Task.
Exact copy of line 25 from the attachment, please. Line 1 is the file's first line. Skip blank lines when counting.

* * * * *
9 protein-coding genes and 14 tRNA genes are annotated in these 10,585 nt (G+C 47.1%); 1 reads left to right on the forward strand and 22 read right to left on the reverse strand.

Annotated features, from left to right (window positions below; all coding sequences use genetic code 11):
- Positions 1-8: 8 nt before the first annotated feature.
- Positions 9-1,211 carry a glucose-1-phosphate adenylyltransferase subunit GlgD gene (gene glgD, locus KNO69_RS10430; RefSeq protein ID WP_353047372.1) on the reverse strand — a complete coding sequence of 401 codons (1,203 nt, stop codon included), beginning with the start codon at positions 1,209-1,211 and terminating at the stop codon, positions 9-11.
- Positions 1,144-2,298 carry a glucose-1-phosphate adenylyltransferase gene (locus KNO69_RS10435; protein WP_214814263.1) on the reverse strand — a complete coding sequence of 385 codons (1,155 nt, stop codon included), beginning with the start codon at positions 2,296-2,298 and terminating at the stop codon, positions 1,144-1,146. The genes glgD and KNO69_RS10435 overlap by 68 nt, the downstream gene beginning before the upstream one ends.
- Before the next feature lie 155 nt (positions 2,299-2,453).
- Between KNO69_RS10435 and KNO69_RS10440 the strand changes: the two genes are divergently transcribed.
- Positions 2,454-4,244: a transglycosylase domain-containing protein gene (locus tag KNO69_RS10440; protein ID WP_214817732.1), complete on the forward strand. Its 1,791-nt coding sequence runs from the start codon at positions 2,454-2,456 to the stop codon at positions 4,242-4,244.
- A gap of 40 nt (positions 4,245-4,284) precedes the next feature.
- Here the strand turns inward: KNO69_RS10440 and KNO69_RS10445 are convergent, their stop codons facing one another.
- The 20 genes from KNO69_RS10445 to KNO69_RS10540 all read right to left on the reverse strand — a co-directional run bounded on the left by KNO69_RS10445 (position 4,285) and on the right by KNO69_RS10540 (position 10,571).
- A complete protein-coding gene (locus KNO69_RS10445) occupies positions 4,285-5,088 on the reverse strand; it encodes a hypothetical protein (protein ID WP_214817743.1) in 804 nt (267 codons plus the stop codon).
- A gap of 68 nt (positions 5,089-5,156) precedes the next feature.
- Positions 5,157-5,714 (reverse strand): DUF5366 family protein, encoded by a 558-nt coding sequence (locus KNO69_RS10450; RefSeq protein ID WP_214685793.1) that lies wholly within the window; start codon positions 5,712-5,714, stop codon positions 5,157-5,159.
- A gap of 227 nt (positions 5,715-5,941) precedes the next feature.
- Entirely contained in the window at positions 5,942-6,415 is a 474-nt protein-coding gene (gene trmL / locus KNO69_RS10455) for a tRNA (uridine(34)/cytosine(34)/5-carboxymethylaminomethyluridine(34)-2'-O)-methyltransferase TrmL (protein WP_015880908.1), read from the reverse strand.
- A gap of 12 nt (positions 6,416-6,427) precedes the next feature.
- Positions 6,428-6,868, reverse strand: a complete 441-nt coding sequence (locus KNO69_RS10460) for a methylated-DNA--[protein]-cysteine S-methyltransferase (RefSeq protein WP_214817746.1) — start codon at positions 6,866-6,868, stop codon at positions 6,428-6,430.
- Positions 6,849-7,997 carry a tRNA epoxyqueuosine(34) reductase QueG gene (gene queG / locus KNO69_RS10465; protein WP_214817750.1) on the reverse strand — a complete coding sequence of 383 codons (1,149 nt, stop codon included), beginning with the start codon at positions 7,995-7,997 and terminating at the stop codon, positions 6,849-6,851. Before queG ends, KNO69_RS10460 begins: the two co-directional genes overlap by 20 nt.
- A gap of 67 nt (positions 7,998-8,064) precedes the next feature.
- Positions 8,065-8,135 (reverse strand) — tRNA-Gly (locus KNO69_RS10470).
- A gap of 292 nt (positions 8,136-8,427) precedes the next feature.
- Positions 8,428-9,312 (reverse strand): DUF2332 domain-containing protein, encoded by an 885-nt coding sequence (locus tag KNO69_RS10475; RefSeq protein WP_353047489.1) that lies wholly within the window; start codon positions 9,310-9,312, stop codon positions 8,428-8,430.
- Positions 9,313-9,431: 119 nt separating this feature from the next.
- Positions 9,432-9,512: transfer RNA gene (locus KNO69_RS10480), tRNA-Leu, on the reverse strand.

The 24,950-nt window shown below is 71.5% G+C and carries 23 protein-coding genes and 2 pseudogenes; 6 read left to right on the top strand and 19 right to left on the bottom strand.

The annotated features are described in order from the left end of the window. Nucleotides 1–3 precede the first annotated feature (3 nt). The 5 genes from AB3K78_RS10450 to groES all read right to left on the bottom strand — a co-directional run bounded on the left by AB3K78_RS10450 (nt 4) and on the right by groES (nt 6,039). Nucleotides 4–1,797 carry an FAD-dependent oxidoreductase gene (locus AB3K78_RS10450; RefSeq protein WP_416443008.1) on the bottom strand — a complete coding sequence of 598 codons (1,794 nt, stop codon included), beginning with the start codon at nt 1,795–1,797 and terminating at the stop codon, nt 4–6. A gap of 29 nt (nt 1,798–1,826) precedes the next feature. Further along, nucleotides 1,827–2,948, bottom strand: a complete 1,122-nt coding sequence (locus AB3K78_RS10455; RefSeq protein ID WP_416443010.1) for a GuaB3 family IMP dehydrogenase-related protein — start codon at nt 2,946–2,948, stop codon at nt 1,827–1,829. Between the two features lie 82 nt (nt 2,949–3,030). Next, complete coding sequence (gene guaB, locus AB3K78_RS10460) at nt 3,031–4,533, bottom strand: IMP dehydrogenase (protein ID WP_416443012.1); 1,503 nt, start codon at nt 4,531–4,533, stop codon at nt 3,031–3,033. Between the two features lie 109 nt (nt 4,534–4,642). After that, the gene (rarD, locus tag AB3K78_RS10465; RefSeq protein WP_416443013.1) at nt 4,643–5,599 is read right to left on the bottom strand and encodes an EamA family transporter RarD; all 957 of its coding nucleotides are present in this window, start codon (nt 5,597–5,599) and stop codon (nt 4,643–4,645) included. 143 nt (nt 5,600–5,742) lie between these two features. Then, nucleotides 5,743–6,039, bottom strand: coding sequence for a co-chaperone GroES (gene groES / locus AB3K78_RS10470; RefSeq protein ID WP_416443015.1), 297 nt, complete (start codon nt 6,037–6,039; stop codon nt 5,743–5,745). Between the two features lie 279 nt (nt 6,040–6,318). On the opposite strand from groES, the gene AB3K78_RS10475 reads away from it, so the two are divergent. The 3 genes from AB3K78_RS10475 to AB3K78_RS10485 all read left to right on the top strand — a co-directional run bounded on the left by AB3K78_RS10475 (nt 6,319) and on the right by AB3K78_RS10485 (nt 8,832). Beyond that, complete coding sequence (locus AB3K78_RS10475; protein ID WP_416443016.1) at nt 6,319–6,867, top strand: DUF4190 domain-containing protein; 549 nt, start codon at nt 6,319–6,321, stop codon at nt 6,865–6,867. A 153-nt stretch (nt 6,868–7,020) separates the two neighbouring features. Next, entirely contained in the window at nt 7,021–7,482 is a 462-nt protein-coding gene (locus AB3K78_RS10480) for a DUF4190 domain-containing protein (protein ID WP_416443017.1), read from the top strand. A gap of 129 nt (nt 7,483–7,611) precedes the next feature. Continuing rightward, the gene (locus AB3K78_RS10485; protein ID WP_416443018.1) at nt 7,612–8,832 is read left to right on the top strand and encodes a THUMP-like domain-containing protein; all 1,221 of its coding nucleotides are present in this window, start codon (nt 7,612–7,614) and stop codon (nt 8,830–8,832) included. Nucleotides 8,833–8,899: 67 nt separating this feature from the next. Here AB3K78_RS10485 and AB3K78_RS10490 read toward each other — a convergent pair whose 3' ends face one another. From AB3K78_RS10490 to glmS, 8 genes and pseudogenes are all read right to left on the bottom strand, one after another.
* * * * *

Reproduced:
- Positions 9,432-9,512: transfer RNA gene (locus KNO69_RS10480), tRNA-Leu, on the reverse strand.